Lebanese Prime Minister Hassan Diab struck a defiant tone on Saturday, saying that he would “not resign” despite hitting a brick wall in negotiations for a bailout with the IMF as the country sinks deeper into its worst economic crisis.
“I will not resign,” Mr Diab, who has served as prime minister since January, told journalists after meeting Maronite Patriarch Bechara Rai.
Lebanese politicians, including two ministers affiliated with President Michel Aoun’s Free Patriotic Movement, have publicly discussed the possibility of the government’s resignation.
Government members questioned the “benefit of continuing in light of the lack of achievements”, Energy Minister Raymond Ghajar told a local radio station on July 4.
Others pushed for the return of former prime minister Saad Hariri, who stepped down on October 29 under the pressure of nationwide anti-government protests triggered by the economic crisis.
Lebanon's currency crisis causes prices to rise
Mr Diab said that if he resigned, “an alternative would not be found easily. We will be a caretaker government for perhaps a year or two, and this is a crime against the country and against the Lebanese.”
Negotiations to form a government or appoint a president in Lebanon can take months or years as political parties must reach a consensus to maintain the country’s delicate sectarian balance.
Mr Diab formally requested IMF assistance in early May, after announcing that the country would default on its debt for the first time, but the negotiations on a bailout have not moved forward. The IMF has blamed the deadlock on the lack of a unified Lebanese position on the losses of the country’s banking sector.
Starting last summer, a cash crisis has pushed Lebanon, one of the world's most indebted countries, into the worst economic and financial crisis in its modern history. Half of the Lebanese population is now living in poverty and the value of the local currency has dropped by roughly 80 per cent.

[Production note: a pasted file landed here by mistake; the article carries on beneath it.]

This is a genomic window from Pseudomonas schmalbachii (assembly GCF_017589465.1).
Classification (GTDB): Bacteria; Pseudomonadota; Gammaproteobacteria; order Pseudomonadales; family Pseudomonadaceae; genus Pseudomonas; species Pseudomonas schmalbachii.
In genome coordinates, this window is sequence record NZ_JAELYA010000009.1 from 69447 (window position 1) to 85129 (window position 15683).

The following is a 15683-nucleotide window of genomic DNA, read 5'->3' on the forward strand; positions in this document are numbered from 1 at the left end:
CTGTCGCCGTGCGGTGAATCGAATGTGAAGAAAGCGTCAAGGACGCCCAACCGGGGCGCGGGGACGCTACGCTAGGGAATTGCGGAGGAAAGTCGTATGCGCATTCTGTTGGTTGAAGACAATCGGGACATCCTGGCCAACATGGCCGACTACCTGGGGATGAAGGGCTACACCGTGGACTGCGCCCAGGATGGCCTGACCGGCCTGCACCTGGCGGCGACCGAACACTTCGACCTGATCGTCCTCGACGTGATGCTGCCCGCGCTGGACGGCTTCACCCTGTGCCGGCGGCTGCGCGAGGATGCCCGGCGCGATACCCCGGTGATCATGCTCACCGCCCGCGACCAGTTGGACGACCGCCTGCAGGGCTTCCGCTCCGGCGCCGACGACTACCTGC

Mr Diab’s statement came after increasing criticism from Mr Rai of the Shiite Muslim party Hezbollah, one of the government’s most influential backers and an ally of President Aoun.
In an interview with Vatican News on Thursday, the Maronite patriarch said Hezbollah “sidelines the state, and declares war and peace wherever it chooses. It helped precipitate war in Syria, Iraq and Yemen.”
Mr Rai said the United States, European Union and Arab Gulf countries would not help Lebanon because they did not want their financial aid to be used by Iran-backed Hezbollah.
“That’s why we’re paying the price,” he told Vatican News.
Earlier in the week, Mr Rai met Iranian Ambassador to Lebanon Mohammad-Jalal Firouznia, who said that his country “does not intervene in internal Lebanese affairs”.
On Saturday, the patriarch reiterated calls for Lebanon to remain “neutral”, in what has been widely interpreted by Lebanese media as a criticism of Hezbollah's military interventions in the region.
His calls have been well received by Mr Hariri and the Lebanese Forces, a Christian party, but was rejected by Shiite clerics in their sermons on Friday, local media reported.
Mr Diab dismissed claims that his government was controlled by Hezbollah, likening them to “a broken record”.
“The topic of neutrality is political and needs a deep political dialogue between all parties in Lebanon,” he said.